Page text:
Learning Environments Across Disciplines (LEADS)
All students need to learn to monitor and manage their emotions in academic settings. However, medical students must manage both their own emotions as well as their patients’ emotions when communicating bad news. This project is working to extend our pilot research where we created a technology rich learning environment (TRE) that connected an international community of medical students and human tutors from Canada and Hong Kong who interacted simultaneously using Adobe Connect.
Our learning environment is a hybrid approach to instruction that combines cognitive and affective models of instruction with a “communities of practice” approach supported by a problem-based learning framework. Video cases served as triggers for PBL dialogue about appropriate communication strategies using the medical interview protocol known as SPIKES. A cross-cultural group of medical students learned about the emotion-laden task of delivering bad news.
Because this is an emotionally and culturally-laden phenomenon, we had all students view video from the two national contexts (with a facilitator from each of the countries facilitating the appropriate video). In addition, the technology allowed an expert facilitator to support the physician’s who were facilitating the group. PBL helps individuals develop skills of critical analysis, problem solving, and confidence when guided with appropriate feedback by facilitators who help guide the learning process around patient cases. The international context provides a way to facilitate multiple perspective-taking about how to communicate bad news to patients from different cultural backgrounds.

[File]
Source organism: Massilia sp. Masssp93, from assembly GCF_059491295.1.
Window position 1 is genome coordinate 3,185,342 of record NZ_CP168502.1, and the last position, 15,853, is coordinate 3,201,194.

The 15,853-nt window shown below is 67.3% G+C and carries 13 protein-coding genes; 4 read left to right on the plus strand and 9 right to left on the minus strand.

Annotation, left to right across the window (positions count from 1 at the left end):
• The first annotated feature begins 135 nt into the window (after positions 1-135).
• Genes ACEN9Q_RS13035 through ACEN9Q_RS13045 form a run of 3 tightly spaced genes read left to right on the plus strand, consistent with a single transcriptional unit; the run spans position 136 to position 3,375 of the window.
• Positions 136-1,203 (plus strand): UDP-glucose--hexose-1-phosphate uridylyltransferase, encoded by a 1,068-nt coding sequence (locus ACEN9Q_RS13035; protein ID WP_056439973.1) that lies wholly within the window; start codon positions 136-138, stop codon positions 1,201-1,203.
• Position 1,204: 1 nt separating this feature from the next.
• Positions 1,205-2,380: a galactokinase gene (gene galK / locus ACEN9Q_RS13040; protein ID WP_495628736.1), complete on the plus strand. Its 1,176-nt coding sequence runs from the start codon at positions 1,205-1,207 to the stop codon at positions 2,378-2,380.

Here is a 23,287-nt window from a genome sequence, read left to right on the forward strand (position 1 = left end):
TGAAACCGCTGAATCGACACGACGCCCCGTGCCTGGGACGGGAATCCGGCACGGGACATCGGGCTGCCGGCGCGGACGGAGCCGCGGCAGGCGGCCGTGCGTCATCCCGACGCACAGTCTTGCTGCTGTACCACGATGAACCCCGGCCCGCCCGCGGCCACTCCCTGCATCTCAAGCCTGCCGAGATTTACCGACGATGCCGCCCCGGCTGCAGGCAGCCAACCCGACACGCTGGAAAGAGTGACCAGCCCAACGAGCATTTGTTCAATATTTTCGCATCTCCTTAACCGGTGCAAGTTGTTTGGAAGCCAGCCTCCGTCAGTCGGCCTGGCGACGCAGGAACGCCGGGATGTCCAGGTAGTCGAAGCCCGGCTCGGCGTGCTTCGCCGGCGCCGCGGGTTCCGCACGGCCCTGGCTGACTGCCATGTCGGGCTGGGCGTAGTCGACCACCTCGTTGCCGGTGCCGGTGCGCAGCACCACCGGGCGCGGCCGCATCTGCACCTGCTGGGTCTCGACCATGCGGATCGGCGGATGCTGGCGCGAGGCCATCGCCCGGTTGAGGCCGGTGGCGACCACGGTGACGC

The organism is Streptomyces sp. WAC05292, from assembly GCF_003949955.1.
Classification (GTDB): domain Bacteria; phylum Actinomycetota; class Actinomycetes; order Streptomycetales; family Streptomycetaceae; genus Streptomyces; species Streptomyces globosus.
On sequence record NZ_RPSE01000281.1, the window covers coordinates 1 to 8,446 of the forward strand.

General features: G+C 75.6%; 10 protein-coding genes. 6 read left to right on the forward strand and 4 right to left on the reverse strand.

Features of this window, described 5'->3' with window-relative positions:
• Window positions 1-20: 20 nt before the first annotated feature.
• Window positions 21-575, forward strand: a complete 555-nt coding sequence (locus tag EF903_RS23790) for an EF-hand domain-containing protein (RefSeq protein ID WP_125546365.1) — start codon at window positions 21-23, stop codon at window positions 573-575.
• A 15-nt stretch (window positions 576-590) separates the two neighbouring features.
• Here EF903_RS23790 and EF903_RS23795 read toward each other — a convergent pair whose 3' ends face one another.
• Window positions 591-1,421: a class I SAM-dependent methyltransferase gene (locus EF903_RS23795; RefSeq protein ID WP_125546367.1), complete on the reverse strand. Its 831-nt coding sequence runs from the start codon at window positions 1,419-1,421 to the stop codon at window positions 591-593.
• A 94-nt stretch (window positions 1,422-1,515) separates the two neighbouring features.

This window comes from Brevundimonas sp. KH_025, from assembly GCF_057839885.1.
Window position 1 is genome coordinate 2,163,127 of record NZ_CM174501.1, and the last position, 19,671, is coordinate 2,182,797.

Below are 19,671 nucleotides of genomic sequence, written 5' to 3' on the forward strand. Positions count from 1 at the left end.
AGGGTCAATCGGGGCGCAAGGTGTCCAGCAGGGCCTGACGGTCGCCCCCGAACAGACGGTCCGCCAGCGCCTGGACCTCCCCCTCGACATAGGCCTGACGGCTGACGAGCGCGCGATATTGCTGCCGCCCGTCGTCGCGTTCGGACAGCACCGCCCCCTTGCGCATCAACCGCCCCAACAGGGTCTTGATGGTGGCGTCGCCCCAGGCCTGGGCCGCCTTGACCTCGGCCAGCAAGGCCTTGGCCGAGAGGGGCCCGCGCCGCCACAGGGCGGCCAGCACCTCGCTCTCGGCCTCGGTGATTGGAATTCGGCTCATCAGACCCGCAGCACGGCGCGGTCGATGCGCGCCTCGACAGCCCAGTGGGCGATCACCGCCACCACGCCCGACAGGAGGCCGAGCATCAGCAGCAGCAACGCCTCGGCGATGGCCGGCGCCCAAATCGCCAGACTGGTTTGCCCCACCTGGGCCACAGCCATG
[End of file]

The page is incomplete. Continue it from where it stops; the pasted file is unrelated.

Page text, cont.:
We are currently redeveloping the TRE for to build on the findings from the pilot, leveraging recent developments in Learning Analytics Visualizations to scale-up the module to accommodate a large number of students. We will continue to pursue several avenues, i.e., problem based learning, emotional regulation, and computer- supported collaborative learning. More broadly we are examining the intersection between emotional regulation, decision-making and communication in culturally diverse groups in scaled-up medical contexts.
In terms of methodology we will refine our mixed methods approach to examine changes in student communication with patients as a function of the problem based learning environment. Discourse analyses and video ethnographic tools will be used to code the verbal and behavioral data on a number of topics: emotional regulation of medical students and patients, communication pattern changes pertaining to knowledge and empathy, tutoring styles of PBL tutors and resulting changes in student discourse pertaining to the PBL learning objectives and SPIKES model.